What needs to occur within us, however is a “general disposition” towards obedience towards our leaders. And that disposition which should be automatic within us, ought to be viewed as the means to our own salvation: especially for those who have taken a promise of Obedience to our own local Bishop, and an Oath of Fidelity to the Church.
Why does obedience safeguard our salvation? Because there is NOTHING more destructive to our Pride than Obedience. Pride, according to St. Thomas Aquinas is when man inordinately clings to his own judgment. That is, He places his own discernment above what our Church has officially stated and what the Scriptures clearly teaches us. How often do we witness the twisting of scripture to fit one’s own position? To be obedient to the Church and her teachings means we are giving to God something incredible: our mind. We are admitting that: “perhaps, I am wrong and Holy Mother Church guided by the Divine Wisdom of the Spirit is right.”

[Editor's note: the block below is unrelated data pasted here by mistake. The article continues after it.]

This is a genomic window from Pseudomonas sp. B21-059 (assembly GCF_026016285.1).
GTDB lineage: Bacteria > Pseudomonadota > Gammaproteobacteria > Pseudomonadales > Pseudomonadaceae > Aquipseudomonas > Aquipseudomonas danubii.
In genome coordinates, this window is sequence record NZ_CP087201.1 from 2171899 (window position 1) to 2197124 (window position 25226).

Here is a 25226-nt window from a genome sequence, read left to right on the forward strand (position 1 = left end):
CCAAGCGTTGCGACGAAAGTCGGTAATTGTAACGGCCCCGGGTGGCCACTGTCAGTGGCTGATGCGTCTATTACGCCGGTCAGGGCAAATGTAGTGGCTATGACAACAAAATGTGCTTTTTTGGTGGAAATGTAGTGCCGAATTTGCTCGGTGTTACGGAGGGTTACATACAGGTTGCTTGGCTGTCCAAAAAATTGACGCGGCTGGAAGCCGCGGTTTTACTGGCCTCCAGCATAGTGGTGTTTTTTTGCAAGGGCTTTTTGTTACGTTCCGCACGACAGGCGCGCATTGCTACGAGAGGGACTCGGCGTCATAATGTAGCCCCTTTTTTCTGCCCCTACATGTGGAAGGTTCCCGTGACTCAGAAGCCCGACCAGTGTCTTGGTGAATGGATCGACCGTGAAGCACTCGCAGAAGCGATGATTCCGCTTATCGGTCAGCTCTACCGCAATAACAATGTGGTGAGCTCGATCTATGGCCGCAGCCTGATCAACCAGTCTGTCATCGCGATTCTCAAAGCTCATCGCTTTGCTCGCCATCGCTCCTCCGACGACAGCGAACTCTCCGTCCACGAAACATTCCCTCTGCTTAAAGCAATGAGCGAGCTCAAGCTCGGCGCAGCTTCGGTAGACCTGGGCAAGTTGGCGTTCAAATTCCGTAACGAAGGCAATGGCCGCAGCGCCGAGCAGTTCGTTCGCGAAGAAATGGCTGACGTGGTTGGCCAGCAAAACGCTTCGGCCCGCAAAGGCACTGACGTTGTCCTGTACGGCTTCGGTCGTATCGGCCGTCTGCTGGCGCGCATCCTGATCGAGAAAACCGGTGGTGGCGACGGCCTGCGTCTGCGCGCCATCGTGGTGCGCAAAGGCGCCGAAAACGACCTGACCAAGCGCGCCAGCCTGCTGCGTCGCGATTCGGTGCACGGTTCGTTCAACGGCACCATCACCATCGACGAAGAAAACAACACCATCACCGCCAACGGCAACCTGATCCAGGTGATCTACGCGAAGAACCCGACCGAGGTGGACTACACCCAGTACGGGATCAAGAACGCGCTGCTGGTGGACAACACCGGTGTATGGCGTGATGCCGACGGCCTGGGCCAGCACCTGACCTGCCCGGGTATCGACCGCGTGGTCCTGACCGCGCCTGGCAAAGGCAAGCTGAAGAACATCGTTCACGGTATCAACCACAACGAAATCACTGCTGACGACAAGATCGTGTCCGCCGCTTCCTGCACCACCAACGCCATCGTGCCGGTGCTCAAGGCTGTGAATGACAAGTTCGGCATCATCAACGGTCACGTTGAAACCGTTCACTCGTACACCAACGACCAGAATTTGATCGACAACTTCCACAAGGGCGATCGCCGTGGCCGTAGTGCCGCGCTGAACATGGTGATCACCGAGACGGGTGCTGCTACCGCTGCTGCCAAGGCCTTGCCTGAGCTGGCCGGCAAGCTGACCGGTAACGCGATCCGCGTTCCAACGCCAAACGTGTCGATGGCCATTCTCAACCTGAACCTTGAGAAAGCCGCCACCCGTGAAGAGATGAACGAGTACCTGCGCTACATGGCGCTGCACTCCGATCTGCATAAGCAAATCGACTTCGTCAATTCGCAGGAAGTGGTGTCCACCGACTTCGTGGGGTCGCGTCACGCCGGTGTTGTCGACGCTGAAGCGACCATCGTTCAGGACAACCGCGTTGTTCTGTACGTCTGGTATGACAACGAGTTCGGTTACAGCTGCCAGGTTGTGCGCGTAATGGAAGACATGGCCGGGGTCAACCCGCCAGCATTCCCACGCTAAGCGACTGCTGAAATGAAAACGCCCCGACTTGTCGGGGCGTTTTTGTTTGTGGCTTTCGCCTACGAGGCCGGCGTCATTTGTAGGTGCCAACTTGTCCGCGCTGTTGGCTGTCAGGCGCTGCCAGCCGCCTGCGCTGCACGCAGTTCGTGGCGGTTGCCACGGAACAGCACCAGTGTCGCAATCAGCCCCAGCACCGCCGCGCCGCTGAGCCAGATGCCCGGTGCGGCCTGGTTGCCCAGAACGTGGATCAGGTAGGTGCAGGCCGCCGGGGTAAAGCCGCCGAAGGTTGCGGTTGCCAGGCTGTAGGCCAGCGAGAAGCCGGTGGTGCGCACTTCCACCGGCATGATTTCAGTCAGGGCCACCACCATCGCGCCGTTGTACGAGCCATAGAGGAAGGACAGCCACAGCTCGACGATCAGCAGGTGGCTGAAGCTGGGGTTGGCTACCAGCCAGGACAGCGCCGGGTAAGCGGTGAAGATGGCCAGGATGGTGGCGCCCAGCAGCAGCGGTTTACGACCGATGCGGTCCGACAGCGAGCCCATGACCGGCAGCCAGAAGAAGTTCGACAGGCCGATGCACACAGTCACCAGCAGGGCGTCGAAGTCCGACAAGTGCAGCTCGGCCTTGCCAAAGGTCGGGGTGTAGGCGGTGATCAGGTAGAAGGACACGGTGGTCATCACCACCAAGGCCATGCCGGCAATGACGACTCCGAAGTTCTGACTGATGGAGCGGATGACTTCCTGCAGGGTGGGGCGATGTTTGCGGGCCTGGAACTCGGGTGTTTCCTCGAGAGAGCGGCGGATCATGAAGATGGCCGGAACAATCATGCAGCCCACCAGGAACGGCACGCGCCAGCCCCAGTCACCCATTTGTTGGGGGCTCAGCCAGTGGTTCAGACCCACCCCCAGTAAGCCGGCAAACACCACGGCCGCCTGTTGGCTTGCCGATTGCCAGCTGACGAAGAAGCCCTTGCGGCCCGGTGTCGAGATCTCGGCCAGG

But this means nothing, because one might define for themselves what the Church is, and again, our mind itself has this impenetrable, invincible arrogance that constantly protects its assumed conclusions. And so the only two things I can say to such individuals (and deep down you know who you are):
1) Learn to fear the Lord again. For it is an unforgivable sin to define for yourself what the truth is, as the Pharisees did of the Holy Spirit whom they gave a Demon’s name. The unforgivable sin is traditionally defined as refusing to accept God’s Mercy, and this can easily be done when we justify our disobedience, making what is good into what is evil and what is evil into good. Repentance is impossible if we perpetually justify ourselves, rather than admit of our wrongs! When you do this, you essentially name God the Devil and the Devil, God. Do you fear doing this? Perhaps you should have less confidence in so boldly pronouncing your judgments upon the Church in whether it teaches what is right by your own apparent insight, and learn to surrender your mind to the Spirit of Truth.